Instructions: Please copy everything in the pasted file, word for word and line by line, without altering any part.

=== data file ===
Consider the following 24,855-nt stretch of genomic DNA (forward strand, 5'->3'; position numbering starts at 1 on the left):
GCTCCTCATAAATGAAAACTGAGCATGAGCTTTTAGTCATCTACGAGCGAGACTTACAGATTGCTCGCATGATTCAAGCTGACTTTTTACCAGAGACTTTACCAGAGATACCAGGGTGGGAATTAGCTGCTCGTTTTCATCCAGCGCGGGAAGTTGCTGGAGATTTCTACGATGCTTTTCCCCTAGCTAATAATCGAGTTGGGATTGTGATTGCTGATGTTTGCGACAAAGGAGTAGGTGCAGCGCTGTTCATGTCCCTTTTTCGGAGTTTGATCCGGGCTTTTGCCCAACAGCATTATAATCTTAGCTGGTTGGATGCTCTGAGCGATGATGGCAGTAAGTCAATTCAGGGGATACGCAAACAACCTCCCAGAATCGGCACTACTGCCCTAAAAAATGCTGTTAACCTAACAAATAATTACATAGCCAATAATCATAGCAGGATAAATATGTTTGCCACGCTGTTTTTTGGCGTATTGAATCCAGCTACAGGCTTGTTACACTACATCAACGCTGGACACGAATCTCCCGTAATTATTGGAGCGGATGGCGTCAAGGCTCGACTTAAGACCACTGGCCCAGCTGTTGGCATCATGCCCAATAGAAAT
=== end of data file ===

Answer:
Consider the following 24,855-nt stretch of genomic DNA (forward strand, 5'->3'; position numbering starts at 1 on the left):
GCTCCTCATAAATGAAAACTGAGCATGAGCTTTTAGTCATCTACGAGCGAGACTTACAGATTGCTCGCATGATTCAAGCTGACTTTTTACCAGAGACTTTACCAGAGATACCAGGGTGGGAATTAGCTGCTCGTTTTCATCCAGCGCGGGAAGTTGCTGGAGATTTCTACGATGCTTTTCCCCTAGCTAATAATCGAGTTGGGATTGTGATTGCTGATGTTTGCGACAAAGGAGTAGGTGCAGCGCTGTTCATGTCCCTTTTTCGGAGTTTGATCCGGGCTTTTGCCCAACAGCATTATAATCTTAGCTGGTTGGATGCTCTGAGCGATGATGGCAGTAAGTCAATTCAGGGGATACGCAAACAACCTCCCAGAATCGGCACTACTGCCCTAAAAAATGCTGTTAACCTAACAAATAATTACATAGCCAATAATCATAGCAGGATAAATATGTTTGCCACGCTGTTTTTTGGCGTATTGAATCCAGCTACAGGCTTGTTACACTACATCAACGCTGGACACGAATCTCCCGTAATTATTGGAGCGGATGGCGTCAAGGCTCGACTTAAGACCACTGGCCCAGCTGTTGGCATCATGCCCAATAGAAAT